Coumadin (warfarin) is an anticoagulant (blood thinner) that reduces the formation of blood clots by decreasing the amount of certain substances (clotting proteins) in your blood. Blood clots can cause a stroke, heart attack, or other serious conditions if they form in the legs or lungs. Coumadin can reduce your risk of forming blood clots if you have had a heart-valve replacement or if you have an irregular, rapid heartbeat, called atrial fibrillation. It can also lower the risk of death if you’ve had a heart attack, as well as lowering your risk of having another heart attack, stroke, and having blood clots move to another part of your body.
Your provider at Alpharetta and Cumming Internal Medicine will tell you exactly how to take Coumadin. If the instructions are not perfectly clear, ask your provider to explain the instructions again or to write down the instructions for you. Once you clearly understand the instructions, take your Coumadin exactly as instructed. Often times the dosage schedule may require taking different doses on different days of the week. This is required to “fine tune” the weekly dose of to meet you needs. You, however, should never attempt to adjust your dosage on your own.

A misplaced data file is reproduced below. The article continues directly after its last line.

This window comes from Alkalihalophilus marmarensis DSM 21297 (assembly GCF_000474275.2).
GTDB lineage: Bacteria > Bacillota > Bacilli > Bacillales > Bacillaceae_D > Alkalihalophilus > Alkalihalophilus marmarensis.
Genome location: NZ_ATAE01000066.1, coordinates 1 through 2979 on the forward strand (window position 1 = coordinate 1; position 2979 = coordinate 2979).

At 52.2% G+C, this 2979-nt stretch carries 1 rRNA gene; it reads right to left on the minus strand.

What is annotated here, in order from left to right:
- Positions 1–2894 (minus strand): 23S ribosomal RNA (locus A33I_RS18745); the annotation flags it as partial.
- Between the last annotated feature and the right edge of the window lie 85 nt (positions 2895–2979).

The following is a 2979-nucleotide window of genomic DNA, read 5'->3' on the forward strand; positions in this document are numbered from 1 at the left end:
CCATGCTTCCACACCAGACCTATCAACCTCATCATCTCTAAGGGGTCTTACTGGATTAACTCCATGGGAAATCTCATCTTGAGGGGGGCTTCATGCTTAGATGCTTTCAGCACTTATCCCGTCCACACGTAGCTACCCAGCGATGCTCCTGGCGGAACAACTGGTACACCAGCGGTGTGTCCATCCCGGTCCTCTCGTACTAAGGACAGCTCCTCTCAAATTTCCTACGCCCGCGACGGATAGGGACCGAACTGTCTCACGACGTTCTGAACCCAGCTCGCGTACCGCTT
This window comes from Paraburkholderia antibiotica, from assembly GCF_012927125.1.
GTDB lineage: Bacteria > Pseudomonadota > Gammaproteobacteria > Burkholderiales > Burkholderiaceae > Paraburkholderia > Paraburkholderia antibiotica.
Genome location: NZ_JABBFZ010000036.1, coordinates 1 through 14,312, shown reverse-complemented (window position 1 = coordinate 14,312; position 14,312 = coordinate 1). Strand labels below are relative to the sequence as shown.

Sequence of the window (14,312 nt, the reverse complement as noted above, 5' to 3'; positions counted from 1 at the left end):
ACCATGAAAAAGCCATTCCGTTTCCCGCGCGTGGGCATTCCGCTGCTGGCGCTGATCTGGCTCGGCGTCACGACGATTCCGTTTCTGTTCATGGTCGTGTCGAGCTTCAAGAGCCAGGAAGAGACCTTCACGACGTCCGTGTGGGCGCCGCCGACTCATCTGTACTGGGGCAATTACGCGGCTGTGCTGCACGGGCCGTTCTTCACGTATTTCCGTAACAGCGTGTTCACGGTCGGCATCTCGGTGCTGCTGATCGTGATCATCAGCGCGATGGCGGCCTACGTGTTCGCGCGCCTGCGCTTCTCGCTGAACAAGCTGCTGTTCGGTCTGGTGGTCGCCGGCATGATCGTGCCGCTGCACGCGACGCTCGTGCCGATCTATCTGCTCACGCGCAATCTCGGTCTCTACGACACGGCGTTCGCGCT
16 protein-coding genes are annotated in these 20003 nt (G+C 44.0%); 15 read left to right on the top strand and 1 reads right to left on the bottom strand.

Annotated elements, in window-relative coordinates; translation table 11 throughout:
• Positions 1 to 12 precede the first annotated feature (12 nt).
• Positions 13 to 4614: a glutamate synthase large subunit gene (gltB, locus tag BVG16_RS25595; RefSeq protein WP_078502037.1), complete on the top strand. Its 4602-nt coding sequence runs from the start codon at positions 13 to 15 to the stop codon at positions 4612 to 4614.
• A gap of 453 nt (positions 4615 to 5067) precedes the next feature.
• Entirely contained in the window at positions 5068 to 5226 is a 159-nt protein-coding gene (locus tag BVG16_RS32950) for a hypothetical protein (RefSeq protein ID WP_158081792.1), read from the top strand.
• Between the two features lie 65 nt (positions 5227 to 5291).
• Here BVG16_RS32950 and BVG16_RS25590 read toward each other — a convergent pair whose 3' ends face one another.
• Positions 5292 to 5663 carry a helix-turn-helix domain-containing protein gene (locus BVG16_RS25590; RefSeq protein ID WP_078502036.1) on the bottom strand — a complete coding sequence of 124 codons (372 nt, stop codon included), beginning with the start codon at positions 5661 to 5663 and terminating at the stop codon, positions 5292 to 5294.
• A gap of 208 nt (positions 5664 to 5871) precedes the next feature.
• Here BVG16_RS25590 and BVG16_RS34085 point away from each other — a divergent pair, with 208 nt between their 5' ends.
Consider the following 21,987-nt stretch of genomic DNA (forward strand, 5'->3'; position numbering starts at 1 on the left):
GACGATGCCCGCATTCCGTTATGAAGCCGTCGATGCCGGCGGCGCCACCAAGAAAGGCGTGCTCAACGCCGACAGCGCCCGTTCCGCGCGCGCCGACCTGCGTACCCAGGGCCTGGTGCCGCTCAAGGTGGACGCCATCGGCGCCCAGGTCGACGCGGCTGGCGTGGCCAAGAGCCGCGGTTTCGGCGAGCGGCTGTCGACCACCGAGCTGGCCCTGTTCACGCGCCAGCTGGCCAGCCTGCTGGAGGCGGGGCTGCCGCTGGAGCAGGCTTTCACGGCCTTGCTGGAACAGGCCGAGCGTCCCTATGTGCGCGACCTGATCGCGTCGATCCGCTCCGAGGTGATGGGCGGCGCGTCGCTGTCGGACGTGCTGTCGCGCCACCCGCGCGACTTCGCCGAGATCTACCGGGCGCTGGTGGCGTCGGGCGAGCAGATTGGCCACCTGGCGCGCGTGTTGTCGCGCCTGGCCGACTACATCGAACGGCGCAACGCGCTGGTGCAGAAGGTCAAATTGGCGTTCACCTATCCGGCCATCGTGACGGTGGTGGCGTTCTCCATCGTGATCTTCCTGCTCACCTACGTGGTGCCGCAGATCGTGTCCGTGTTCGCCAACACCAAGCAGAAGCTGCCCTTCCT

The test that is used to adjust your Coumadin dose is called the prothrombin time (PT) and it measures how many seconds it takes for your blood to form a clot in the laboratory under carefully controlled conditions. Although the test is measured in seconds, the only accurately way to report the test is in INR (international normalized ratio) units. How often your blood is tested will depend on several conditions:
It is important to eat a balanced, consistent diet while taking Coumadin. Some foods can affect how Coumadin works in your body and may affect your treatment and dose. Avoid sudden large increases or decreases in your intake of foods high in vitamin K (such as broccoli, cauliflower, cabbage, brussels sprouts, kale, spinach, and other green leafy vegetables, liver, green tea, certain vitamin supplements). If you are trying to lose weight, check with your doctor before you try to go on a diet.
Other risk factors such as smoking, alcohol ingestion, contact sports, and sharp objects are all factors that require consideration. You should follow your provider’s instructions on managing risk factors that are known to increase your risk of blood clotting or bleeding. Specifically, high blood pressure can increase both your risk of stroke and bleeding and, therefore, should be carefully controlled. High cholesterol levels can increase your risk of clotting. Similarly, the use of estrogen replacement therapy in post-menopausal women or the use of oral contraceptives may increase the risk of blood clot formation.